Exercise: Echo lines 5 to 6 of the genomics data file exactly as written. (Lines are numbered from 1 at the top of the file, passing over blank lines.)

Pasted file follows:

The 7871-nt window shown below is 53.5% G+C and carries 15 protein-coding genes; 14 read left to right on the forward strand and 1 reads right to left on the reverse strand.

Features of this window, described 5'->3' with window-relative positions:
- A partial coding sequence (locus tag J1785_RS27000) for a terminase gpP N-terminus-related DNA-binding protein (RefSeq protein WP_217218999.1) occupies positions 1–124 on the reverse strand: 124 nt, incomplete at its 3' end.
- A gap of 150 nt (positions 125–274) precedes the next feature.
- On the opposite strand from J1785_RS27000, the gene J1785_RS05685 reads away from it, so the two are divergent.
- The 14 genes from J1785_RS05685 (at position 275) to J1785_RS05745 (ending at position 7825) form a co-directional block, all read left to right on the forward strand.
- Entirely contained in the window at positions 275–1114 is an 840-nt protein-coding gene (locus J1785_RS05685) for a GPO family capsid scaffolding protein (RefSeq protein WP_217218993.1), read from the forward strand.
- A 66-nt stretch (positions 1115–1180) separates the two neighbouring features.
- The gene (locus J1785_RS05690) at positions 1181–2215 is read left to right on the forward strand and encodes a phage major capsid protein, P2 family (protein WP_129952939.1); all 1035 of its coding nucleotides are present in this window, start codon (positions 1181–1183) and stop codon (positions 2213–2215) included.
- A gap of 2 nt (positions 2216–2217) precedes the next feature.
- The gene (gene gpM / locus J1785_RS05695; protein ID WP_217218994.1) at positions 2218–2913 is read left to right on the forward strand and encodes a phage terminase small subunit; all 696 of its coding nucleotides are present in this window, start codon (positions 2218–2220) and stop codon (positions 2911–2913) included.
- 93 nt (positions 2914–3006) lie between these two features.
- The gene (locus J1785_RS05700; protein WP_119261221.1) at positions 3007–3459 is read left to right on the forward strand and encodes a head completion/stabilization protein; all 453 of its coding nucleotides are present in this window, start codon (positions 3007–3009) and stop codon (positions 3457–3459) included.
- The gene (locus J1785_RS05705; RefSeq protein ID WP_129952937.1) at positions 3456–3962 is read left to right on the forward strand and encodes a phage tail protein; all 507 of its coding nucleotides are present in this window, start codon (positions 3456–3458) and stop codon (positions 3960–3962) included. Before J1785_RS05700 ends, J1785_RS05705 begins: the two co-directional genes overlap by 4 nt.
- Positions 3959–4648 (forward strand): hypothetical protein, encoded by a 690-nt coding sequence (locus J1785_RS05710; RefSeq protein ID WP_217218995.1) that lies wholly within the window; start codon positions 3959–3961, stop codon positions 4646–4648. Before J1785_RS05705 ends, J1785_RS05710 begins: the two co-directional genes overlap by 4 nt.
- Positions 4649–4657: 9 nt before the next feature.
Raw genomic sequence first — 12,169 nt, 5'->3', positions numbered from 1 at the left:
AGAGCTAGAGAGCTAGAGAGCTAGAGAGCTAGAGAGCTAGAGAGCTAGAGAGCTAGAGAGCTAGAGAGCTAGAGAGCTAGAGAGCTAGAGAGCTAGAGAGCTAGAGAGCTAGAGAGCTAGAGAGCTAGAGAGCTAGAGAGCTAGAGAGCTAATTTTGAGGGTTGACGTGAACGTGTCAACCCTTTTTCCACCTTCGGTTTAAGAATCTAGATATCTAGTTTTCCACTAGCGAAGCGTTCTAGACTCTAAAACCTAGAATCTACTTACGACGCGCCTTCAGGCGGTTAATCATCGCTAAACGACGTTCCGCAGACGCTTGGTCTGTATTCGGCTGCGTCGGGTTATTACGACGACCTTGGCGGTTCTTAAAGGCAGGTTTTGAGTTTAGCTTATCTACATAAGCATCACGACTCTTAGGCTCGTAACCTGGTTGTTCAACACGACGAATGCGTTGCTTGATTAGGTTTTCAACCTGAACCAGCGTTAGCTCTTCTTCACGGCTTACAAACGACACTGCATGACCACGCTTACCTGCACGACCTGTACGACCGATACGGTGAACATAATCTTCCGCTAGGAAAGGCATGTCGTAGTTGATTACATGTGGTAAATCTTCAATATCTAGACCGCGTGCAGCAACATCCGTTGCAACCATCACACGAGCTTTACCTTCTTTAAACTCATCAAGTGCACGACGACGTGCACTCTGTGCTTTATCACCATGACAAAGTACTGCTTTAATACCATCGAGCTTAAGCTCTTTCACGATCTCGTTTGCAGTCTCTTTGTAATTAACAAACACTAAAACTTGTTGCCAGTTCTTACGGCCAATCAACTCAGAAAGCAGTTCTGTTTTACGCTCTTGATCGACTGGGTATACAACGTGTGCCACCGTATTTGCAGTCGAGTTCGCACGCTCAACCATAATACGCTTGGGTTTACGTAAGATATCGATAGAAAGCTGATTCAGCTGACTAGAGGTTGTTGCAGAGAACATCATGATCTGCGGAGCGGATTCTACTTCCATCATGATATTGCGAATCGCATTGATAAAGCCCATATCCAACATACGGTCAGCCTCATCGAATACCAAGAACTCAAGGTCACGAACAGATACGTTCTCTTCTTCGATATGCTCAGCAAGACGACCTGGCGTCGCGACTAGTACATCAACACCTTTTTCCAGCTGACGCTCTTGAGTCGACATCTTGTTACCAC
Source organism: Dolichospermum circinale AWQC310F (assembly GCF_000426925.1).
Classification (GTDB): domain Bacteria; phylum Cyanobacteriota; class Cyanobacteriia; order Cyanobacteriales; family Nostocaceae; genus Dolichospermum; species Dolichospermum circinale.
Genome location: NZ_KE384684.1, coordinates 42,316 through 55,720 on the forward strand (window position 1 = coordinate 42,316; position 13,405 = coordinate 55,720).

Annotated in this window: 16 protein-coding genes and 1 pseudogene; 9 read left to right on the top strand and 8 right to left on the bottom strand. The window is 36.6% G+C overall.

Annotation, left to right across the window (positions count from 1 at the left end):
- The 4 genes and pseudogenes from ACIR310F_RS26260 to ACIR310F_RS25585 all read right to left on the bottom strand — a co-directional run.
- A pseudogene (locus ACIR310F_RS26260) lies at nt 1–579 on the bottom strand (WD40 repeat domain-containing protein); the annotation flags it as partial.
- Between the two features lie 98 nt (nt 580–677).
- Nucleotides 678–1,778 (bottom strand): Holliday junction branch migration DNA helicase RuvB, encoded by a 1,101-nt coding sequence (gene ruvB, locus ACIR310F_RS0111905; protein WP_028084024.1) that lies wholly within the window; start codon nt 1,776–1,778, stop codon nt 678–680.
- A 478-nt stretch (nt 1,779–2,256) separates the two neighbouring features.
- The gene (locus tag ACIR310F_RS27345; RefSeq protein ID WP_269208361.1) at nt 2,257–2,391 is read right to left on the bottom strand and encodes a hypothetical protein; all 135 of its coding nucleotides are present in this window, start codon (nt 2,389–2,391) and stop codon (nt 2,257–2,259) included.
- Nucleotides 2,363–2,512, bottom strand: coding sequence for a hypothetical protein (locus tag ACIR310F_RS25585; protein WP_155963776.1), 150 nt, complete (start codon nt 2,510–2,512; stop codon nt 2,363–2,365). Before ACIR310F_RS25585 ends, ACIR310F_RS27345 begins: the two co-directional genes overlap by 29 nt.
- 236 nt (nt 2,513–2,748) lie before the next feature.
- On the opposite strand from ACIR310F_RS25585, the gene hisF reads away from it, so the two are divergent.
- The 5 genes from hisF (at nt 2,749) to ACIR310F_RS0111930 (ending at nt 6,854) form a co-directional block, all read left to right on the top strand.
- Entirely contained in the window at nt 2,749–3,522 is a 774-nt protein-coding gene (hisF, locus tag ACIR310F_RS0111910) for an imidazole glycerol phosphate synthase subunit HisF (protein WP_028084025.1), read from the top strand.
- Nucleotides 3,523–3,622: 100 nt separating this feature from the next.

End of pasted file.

- On the opposite strand from J1785_RS27000, the gene J1785_RS05685 reads away from it, so the two are divergent.
- The 14 genes from J1785_RS05685 (at position 275) to J1785_RS05745 (ending at position 7825) form a co-directional block, all read left to right on the forward strand.